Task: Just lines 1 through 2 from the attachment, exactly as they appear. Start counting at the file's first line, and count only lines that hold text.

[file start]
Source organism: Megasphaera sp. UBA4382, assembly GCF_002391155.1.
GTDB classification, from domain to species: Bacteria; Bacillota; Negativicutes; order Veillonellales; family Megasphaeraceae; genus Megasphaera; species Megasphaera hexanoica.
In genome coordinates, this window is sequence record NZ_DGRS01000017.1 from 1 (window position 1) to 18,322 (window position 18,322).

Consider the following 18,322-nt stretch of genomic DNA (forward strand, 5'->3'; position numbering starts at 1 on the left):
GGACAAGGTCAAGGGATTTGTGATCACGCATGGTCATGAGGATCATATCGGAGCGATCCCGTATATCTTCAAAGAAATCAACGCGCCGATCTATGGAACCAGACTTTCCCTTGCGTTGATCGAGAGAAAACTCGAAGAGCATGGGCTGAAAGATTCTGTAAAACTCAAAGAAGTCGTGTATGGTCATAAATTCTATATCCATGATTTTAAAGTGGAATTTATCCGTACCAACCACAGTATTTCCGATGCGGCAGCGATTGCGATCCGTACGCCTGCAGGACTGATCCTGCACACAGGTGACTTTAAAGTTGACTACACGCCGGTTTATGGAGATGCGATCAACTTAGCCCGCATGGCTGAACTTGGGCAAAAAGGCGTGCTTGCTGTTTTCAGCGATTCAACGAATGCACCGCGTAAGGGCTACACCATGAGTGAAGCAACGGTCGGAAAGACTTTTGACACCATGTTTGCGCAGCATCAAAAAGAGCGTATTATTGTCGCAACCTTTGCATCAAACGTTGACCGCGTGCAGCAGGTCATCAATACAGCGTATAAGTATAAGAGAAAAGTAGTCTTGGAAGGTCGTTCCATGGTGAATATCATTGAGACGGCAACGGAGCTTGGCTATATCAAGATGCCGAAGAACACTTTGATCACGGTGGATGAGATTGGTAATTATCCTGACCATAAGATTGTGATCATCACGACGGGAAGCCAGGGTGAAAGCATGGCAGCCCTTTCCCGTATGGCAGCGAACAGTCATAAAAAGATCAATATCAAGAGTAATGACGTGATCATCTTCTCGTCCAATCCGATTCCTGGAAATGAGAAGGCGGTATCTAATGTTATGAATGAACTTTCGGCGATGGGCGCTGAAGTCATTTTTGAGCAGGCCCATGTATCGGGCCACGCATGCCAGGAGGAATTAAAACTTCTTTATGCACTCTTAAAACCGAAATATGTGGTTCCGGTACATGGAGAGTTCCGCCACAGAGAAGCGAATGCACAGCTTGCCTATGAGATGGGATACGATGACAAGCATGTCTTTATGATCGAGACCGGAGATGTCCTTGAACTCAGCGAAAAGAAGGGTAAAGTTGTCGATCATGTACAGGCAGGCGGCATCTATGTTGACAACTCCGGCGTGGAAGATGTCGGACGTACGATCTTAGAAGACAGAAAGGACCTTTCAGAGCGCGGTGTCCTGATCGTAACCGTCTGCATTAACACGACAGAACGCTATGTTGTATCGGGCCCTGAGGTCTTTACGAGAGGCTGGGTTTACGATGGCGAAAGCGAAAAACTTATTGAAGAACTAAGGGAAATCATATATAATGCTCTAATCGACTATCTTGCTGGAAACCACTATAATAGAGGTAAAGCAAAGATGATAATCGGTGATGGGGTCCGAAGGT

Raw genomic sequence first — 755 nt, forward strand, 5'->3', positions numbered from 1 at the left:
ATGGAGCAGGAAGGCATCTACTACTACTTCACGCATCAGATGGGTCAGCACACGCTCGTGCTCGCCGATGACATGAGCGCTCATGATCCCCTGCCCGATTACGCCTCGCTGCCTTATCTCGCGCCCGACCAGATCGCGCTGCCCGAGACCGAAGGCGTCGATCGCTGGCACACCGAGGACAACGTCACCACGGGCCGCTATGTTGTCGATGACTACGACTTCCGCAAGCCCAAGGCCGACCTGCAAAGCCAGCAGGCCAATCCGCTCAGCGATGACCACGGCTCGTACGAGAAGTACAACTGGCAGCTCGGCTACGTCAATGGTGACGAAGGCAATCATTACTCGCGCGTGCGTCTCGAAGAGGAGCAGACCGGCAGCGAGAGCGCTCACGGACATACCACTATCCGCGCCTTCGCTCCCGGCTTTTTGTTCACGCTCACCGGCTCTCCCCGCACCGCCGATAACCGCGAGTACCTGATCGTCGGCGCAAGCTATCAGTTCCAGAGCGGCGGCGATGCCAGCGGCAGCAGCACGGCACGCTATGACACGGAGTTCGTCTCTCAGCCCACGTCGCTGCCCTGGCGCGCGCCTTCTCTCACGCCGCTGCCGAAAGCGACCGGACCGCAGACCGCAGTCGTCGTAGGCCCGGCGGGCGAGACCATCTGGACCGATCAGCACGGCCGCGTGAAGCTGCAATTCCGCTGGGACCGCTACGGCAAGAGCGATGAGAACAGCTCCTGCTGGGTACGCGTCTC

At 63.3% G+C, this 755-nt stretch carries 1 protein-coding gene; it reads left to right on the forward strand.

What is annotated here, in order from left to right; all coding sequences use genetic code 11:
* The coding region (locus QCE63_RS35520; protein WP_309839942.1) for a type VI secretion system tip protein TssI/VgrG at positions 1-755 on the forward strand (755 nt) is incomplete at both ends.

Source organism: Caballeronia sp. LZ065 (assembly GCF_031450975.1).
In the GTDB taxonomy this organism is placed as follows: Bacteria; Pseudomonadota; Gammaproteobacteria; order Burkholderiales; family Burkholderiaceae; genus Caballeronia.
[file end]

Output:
Source organism: Megasphaera sp. UBA4382, assembly GCF_002391155.1.
GTDB classification, from domain to species: Bacteria; Bacillota; Negativicutes; order Veillonellales; family Megasphaeraceae; genus Megasphaera; species Megasphaera hexanoica.